The Scottish Grand National – What’s Your Secret To Success?

What are your tips when it comes to finding a Scottish Grand National winner? Another large field handicap expected to entertain those infrequent punters still high off the success of the Aintree renewal, many will resort to the fine art of selecting the horse with the zaniest name or the jockey with the brightest silks. But which trends do you look at when it comes to identifying your Ayr charge? This is a compilation of the most frequently discussed and utilised Scottish Grand National trends.

Remember to take a look at our Scottish Grand National betting tips here. This Ayr feature race is slated to go off at 3:45 on Saturday 18th April.


Whilst Godsmejudge (2013) was the last winner of the Scottish Grand National to carry over 11st, he has been the only mount to carry such a burden in the last 10 renewals. Whilst this time around it may just be the likes of Sam Winner and Houblon Des Obeaux who carry such substantial burdens, this issue of weight may still be pivotal to finding the Scottish Grand National winner.

There seems to be no concern at the other end of the handicap with exactly half of the last 10 victors having carried burdens of just 10st. Again, there are usually more of these runners and therefore more chance of finding a winner amongst those at the bottom end of your racecard. Will you cut down your search to just include those with low allotted weights?


Clearly experience doesn’t just refer to age, though at seven-years-old Godsmejudge has been the only winner in the last 13 runnings to fall out of the expected age bracket for winners, that being from 8 to 11.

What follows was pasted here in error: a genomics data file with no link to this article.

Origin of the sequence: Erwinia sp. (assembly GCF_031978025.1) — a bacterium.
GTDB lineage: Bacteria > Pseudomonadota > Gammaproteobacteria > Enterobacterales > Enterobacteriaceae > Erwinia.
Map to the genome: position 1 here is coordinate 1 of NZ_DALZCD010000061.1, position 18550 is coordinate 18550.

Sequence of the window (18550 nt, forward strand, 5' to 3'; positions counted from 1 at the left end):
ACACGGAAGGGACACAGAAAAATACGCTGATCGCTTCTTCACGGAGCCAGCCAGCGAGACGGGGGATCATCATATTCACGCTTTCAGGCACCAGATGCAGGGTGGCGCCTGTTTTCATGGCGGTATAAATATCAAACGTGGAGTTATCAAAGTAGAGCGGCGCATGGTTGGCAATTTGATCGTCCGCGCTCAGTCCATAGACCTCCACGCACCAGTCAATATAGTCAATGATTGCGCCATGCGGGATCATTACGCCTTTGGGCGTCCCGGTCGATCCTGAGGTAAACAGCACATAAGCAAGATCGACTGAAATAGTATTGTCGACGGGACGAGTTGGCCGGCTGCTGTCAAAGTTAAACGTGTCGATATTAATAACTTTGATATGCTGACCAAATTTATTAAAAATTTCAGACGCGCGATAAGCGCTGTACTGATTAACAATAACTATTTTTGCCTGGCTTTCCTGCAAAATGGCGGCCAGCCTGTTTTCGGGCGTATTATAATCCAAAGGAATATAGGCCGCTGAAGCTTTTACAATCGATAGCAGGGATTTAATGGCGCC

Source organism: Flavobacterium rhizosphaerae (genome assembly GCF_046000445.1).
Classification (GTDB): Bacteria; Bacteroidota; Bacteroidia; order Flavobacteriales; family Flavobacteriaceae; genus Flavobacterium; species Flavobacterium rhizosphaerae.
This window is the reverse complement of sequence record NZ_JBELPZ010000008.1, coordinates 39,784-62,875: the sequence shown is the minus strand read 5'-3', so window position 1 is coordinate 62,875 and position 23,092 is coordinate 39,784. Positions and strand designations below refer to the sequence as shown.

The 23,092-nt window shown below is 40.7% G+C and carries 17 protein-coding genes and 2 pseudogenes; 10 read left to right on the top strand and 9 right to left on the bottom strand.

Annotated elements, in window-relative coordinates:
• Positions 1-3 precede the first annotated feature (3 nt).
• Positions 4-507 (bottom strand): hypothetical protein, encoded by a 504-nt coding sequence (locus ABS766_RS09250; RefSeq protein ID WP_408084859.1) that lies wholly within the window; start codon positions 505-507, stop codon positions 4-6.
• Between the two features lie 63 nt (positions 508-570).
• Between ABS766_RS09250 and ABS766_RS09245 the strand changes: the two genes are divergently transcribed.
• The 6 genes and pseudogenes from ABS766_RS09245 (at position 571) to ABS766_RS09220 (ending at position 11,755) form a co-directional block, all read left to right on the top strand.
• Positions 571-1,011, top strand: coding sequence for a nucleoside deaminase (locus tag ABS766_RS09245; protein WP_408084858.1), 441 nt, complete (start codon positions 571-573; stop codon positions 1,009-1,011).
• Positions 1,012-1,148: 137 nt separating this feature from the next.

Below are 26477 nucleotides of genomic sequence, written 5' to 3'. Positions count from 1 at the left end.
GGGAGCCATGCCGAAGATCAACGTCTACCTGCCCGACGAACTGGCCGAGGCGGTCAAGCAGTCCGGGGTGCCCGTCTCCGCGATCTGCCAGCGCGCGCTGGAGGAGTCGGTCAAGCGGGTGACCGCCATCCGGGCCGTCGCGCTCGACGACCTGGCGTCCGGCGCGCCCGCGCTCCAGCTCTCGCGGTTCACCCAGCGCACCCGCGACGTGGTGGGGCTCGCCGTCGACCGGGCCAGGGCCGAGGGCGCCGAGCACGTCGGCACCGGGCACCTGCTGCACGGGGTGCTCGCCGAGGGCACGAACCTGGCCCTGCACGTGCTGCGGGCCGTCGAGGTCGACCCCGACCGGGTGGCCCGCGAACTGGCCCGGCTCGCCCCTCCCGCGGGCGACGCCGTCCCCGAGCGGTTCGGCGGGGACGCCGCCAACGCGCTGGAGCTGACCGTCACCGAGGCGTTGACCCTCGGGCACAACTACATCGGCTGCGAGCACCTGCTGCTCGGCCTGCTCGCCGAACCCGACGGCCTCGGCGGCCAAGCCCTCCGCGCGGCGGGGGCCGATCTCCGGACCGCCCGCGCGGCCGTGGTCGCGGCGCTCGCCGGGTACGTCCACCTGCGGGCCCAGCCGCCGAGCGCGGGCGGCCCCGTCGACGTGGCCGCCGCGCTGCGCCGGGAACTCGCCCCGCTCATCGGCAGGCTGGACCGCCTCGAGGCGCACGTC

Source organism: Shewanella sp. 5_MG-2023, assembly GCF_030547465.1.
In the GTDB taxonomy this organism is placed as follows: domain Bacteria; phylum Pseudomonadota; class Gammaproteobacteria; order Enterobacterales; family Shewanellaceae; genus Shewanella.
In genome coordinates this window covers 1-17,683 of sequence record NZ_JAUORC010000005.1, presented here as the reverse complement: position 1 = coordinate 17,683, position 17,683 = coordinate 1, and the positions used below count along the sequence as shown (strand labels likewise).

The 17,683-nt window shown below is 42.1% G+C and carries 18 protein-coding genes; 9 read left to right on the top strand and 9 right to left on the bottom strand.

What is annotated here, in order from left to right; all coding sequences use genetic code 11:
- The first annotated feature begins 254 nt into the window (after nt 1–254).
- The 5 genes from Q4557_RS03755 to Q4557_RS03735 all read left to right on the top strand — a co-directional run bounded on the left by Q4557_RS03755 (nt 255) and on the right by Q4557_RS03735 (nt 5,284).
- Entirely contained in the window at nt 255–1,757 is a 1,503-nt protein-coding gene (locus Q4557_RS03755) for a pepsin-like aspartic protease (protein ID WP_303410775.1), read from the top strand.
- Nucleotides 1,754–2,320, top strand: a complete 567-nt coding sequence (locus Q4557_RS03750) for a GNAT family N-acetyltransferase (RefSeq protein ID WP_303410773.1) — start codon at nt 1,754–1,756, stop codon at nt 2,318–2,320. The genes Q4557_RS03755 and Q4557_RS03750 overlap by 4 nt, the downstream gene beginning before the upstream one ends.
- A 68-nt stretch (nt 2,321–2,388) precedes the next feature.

What is meant by experience, primarily, is experience of the course. Merigo succeeded in taking home the prize in both 2010 and 2012 whilst Godsmejudge came to within a length-and-a-half of winning back-to-back Scottish Nationals last year. Gone To Lunch was a two-time runner up in both 2009 and 2010 and another example of how prior race involvement can set a potential winner apart. How will this affect your selections?


With no winning favourite in the last 14 runnings of the Scottish Grand National, it may be worth thinking again should you be looking at the market leader in the betting. The last time a favourite came up with the goods was back in 2000 as Ferdy Murphy’s 5/1 joint-favourite Paris Pike finished three lengths clear of 25/1 shout Noble Lord. Atop the betting at this moment in time are the pair of Gallant Oscar and Broadway Buffalo. Are these horses capable of breaking such a duck?

Despite this, the majority of these last 14 winners have been priced up at 20/1 or shorter. To be more specific only three (2006’s winner Run For Paddy, 33/1; 2008’s winner Iris De Balme, 66/1; 2014’s winner Al Co, 40/1) have had a starting price larger than 20/1. Whilst our current tips fall just out of this remit at the minute, we expect them to shorten up in the coming days. Does this trend matter to you?

What’s your secret to finding the winner of the Scottish Grand National? Let us know!

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